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When downgrading your e-commerce website is a good thing

Sometimes downgrading your e-commerce website is a good (and necessary) thing.

A quick history:

Rocky Mountain Recumbents

Rocky Mountain Recumbents (formerly known as Spring Creek Recumbents) had been using Miva Merchant for several years. For those that don’t know, Miva Merchant is a high-end, enterprise-level e-commerce platform. As they say, “it’s the Cadillac” of e-commerce systems. Read my blog post from 2015 on Miva Merchant’s then new version 9.

Miva Merchant

Here are just a few of the amazing features found in Miva Merchant:

  • mass edits (e.g. edit all products on one page, such as inventory)
  • export and import anything
  • lots of sales options (e.g. coupons, gift certificates, etc.)
  • bookmark admin pages
  • shop as customer

Most of the awesome features found in Miva Merchant, the folks at Rocky Mountain Recumbents weren’t using, such as all the product promotion tools. If you’re a somewhat small store, Miva Merchant can be affordable starting at $79/mo., but there are less expensive options out there if you don’t need all the bells and whistles.

That’s where WooCommerce for WordPress enters.

WooCommerce

The Downgrade:

In late 2017, Rachel, at Rocky Mountain Recumbents, asked me if it made sense for them to stay with Miva Merchant even though they weren’t using the vast majority of its features of if they should downgrade their e-commerce website. After a candid discussion, I recommended that if they weren’t going to use the features that make Miva Merchant great, it made no sense to keep paying for it. We began discussing WooCommerce for WordPress and how it’s different from Miva Merchant. WooCommerce has the basic features, such as the ability to create a product, put a product on sale and create a coupon. For Rocky Mountain Recumbents, they just needed the basics, and that’s what WooCommerce for WordPress offers.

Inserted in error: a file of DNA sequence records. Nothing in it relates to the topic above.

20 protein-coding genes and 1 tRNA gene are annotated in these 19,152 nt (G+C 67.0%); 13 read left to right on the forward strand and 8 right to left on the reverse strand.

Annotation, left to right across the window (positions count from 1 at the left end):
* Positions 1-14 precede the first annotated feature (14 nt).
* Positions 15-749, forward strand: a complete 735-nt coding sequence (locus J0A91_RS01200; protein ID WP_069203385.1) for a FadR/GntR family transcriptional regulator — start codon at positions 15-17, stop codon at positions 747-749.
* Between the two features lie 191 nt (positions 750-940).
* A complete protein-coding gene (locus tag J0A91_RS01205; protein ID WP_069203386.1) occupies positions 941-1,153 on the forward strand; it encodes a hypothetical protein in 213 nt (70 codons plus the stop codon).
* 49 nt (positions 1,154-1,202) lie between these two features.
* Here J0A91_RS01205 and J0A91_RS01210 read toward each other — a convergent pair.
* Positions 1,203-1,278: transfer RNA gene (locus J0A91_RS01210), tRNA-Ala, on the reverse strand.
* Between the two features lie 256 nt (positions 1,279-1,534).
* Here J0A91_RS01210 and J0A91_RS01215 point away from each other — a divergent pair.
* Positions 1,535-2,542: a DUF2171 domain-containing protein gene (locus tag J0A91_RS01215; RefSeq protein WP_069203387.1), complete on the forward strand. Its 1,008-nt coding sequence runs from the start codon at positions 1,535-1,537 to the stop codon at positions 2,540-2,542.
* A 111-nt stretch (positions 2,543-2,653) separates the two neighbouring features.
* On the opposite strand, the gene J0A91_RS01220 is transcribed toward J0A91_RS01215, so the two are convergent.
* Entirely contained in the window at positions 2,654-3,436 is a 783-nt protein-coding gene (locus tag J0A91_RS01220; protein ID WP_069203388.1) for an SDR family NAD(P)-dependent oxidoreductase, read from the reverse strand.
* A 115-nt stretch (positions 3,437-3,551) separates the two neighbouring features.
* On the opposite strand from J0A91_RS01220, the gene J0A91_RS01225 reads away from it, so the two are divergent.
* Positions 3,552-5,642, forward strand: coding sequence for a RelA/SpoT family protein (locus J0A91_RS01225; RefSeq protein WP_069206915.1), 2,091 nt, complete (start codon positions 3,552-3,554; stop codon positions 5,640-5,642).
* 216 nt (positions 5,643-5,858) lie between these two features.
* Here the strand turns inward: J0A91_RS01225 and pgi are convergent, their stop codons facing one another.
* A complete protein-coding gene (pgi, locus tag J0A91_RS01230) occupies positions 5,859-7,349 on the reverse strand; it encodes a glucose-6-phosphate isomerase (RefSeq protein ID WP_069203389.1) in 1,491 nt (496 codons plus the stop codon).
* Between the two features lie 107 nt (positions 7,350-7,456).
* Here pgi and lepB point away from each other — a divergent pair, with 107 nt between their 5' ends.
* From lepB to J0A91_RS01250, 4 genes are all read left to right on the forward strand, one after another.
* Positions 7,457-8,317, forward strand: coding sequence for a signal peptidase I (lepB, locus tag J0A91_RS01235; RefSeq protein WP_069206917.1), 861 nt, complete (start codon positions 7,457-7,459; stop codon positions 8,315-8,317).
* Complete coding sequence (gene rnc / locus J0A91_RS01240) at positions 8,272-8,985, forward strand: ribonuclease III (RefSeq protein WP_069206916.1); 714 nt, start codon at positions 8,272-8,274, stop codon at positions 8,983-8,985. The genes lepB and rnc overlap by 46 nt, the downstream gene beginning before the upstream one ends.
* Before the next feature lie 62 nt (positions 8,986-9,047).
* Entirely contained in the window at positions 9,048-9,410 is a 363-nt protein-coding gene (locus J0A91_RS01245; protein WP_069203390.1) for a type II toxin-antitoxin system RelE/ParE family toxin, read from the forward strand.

Rocky Mountain Recumbents was able to save over 30% every month by switching from Miva Merchant to WooCommerce for WordPress.

So what’s the downside?

Setting aside the features Rocky Mountain Recumbents weren’t using in Miva Merchant, there are just a few features they might miss:

1. WooCommerce is a slower compared to Miva Merchant. Most Miva Merchant storefronts I built would load in about 1 second. Without caching enabled, WordPress sites load in around 3 seconds.

2. Mass product edits takes longer in WooCommerce. For example, in Miva Merchant, you can show all products on one screen and add unique inventory levels for each product. In WooCommerce, you can show all the products on the screen, but the inventory change is the same for them all. In other words, change all inventory levels to 3.

WooCommerce mass product edit

3. Product attributes (e.g. Colors, Sizes) are a little less clean and quick in WooCommerce.

4. Product support would be a challenge if we hadn’t purchased a WooCommerce add-on. (you only get support from WooCommerce if you purchase one of their add-ons.)

In Summary:

I don’t blanket recommend one shopping cart system over another. It’s important to keep your own needs in mind when you’re shopping around for an e-commerce platform. In this particular instance, downgrading from Miva Merchant to WooCommerce for WordPress was an appropriate thing to do for Rocky Mountain Recumbents.

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